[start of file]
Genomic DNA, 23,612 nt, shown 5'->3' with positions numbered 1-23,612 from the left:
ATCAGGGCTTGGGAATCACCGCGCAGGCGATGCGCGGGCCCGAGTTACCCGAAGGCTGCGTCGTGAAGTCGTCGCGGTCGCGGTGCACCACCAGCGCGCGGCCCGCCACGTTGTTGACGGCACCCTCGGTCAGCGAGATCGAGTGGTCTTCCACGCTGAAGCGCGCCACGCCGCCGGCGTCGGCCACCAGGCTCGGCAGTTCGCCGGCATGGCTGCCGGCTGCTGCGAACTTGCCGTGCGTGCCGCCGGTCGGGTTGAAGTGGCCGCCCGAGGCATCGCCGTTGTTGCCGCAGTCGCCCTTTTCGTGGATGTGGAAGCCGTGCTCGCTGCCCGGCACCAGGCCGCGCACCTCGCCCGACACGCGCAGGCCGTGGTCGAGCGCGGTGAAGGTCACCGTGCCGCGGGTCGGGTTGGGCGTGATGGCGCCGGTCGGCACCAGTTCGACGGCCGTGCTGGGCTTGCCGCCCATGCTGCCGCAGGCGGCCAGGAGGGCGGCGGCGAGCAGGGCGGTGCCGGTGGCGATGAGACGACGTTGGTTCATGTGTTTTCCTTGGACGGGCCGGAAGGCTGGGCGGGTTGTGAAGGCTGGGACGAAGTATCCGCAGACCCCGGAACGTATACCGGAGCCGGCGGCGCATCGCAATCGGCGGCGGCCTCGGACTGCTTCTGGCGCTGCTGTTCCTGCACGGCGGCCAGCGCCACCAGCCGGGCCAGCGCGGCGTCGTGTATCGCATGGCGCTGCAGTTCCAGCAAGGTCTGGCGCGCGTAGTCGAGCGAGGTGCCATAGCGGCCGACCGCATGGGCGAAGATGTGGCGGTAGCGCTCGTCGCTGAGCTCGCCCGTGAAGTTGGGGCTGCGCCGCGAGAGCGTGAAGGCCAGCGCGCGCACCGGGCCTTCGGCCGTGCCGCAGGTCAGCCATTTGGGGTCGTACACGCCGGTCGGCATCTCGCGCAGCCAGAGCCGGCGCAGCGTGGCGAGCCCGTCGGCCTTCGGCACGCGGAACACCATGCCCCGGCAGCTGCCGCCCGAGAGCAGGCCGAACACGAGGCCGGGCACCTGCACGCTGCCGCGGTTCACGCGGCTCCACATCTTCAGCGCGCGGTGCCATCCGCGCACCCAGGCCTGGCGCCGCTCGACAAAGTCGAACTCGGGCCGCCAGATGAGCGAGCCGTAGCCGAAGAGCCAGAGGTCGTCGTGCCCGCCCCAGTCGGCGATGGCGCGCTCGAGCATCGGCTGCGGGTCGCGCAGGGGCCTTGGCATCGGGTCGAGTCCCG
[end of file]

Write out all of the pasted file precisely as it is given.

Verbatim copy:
Genomic DNA, 23,612 nt, shown 5'->3' with positions numbered 1-23,612 from the left:
ATCAGGGCTTGGGAATCACCGCGCAGGCGATGCGCGGGCCCGAGTTACCCGAAGGCTGCGTCGTGAAGTCGTCGCGGTCGCGGTGCACCACCAGCGCGCGGCCCGCCACGTTGTTGACGGCACCCTCGGTCAGCGAGATCGAGTGGTCTTCCACGCTGAAGCGCGCCACGCCGCCGGCGTCGGCCACCAGGCTCGGCAGTTCGCCGGCATGGCTGCCGGCTGCTGCGAACTTGCCGTGCGTGCCGCCGGTCGGGTTGAAGTGGCCGCCCGAGGCATCGCCGTTGTTGCCGCAGTCGCCCTTTTCGTGGATGTGGAAGCCGTGCTCGCTGCCCGGCACCAGGCCGCGCACCTCGCCCGACACGCGCAGGCCGTGGTCGAGCGCGGTGAAGGTCACCGTGCCGCGGGTCGGGTTGGGCGTGATGGCGCCGGTCGGCACCAGTTCGACGGCCGTGCTGGGCTTGCCGCCCATGCTGCCGCAGGCGGCCAGGAGGGCGGCGGCGAGCAGGGCGGTGCCGGTGGCGATGAGACGACGTTGGTTCATGTGTTTTCCTTGGACGGGCCGGAAGGCTGGGCGGGTTGTGAAGGCTGGGACGAAGTATCCGCAGACCCCGGAACGTATACCGGAGCCGGCGGCGCATCGCAATCGGCGGCGGCCTCGGACTGCTTCTGGCGCTGCTGTTCCTGCACGGCGGCCAGCGCCACCAGCCGGGCCAGCGCGGCGTCGTGTATCGCATGGCGCTGCAGTTCCAGCAAGGTCTGGCGCGCGTAGTCGAGCGAGGTGCCATAGCGGCCGACCGCATGGGCGAAGATGTGGCGGTAGCGCTCGTCGCTGAGCTCGCCCGTGAAGTTGGGGCTGCGCCGCGAGAGCGTGAAGGCCAGCGCGCGCACCGGGCCTTCGGCCGTGCCGCAGGTCAGCCATTTGGGGTCGTACACGCCGGTCGGCATCTCGCGCAGCCAGAGCCGGCGCAGCGTGGCGAGCCCGTCGGCCTTCGGCACGCGGAACACCATGCCCCGGCAGCTGCCGCCCGAGAGCAGGCCGAACACGAGGCCGGGCACCTGCACGCTGCCGCGGTTCACGCGGCTCCACATCTTCAGCGCGCGGTGCCATCCGCGCACCCAGGCCTGGCGCCGCTCGACAAAGTCGAACTCGGGCCGCCAGATGAGCGAGCCGTAGCCGAAGAGCCAGAGGTCGTCGTGCCCGCCCCAGTCGGCGATGGCGCGCTCGAGCATCGGCTGCGGGTCGCGCAGGGGCCTTGGCATCGGGTCGAGTCCCG